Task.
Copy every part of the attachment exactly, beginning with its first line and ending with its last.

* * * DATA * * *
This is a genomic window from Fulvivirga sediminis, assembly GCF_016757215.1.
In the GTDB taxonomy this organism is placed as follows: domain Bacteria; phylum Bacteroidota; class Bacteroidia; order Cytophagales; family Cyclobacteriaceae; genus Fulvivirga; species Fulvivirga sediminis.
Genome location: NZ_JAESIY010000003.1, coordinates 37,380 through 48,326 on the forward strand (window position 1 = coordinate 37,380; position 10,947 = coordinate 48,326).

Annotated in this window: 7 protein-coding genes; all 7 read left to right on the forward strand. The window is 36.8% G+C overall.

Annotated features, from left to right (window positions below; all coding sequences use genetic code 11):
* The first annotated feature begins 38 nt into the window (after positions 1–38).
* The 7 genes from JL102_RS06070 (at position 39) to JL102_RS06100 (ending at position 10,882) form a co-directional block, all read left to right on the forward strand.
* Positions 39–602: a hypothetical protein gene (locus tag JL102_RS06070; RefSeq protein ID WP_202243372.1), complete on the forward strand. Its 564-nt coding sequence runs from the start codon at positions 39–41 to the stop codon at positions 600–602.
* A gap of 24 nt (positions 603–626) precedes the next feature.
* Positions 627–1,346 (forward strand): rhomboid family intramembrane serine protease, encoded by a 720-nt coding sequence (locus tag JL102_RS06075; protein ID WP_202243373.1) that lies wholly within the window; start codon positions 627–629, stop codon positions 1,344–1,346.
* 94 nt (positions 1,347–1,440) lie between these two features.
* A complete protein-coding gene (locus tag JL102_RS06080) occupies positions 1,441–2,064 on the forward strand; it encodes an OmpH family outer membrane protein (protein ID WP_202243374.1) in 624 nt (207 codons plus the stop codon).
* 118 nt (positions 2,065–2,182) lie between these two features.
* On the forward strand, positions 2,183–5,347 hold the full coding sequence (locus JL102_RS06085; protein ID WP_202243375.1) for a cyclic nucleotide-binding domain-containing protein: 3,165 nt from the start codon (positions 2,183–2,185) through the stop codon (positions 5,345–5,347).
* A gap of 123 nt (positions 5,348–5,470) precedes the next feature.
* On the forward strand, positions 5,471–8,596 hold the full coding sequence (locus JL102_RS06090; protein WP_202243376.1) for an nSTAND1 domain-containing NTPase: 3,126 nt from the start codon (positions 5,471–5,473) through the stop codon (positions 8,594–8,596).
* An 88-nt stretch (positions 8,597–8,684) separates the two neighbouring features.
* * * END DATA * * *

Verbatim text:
This is a genomic window from Fulvivirga sediminis, assembly GCF_016757215.1.
In the GTDB taxonomy this organism is placed as follows: domain Bacteria; phylum Bacteroidota; class Bacteroidia; order Cytophagales; family Cyclobacteriaceae; genus Fulvivirga; species Fulvivirga sediminis.
Genome location: NZ_JAESIY010000003.1, coordinates 37,380 through 48,326 on the forward strand (window position 1 = coordinate 37,380; position 10,947 = coordinate 48,326).

Annotated in this window: 7 protein-coding genes; all 7 read left to right on the forward strand. The window is 36.8% G+C overall.

Annotated features, from left to right (window positions below; all coding sequences use genetic code 11):
* The first annotated feature begins 38 nt into the window (after positions 1–38).
* The 7 genes from JL102_RS06070 (at position 39) to JL102_RS06100 (ending at position 10,882) form a co-directional block, all read left to right on the forward strand.
* Positions 39–602: a hypothetical protein gene (locus tag JL102_RS06070; RefSeq protein ID WP_202243372.1), complete on the forward strand. Its 564-nt coding sequence runs from the start codon at positions 39–41 to the stop codon at positions 600–602.
* A gap of 24 nt (positions 603–626) precedes the next feature.
* Positions 627–1,346 (forward strand): rhomboid family intramembrane serine protease, encoded by a 720-nt coding sequence (locus tag JL102_RS06075; protein ID WP_202243373.1) that lies wholly within the window; start codon positions 627–629, stop codon positions 1,344–1,346.
* 94 nt (positions 1,347–1,440) lie between these two features.
* A complete protein-coding gene (locus tag JL102_RS06080) occupies positions 1,441–2,064 on the forward strand; it encodes an OmpH family outer membrane protein (protein ID WP_202243374.1) in 624 nt (207 codons plus the stop codon).
* 118 nt (positions 2,065–2,182) lie between these two features.
* On the forward strand, positions 2,183–5,347 hold the full coding sequence (locus JL102_RS06085; protein ID WP_202243375.1) for a cyclic nucleotide-binding domain-containing protein: 3,165 nt from the start codon (positions 2,183–2,185) through the stop codon (positions 5,345–5,347).
* A gap of 123 nt (positions 5,348–5,470) precedes the next feature.
* On the forward strand, positions 5,471–8,596 hold the full coding sequence (locus JL102_RS06090; protein WP_202243376.1) for an nSTAND1 domain-containing NTPase: 3,126 nt from the start codon (positions 5,471–5,473) through the stop codon (positions 8,594–8,596).
* An 88-nt stretch (positions 8,597–8,684) separates the two neighbouring features.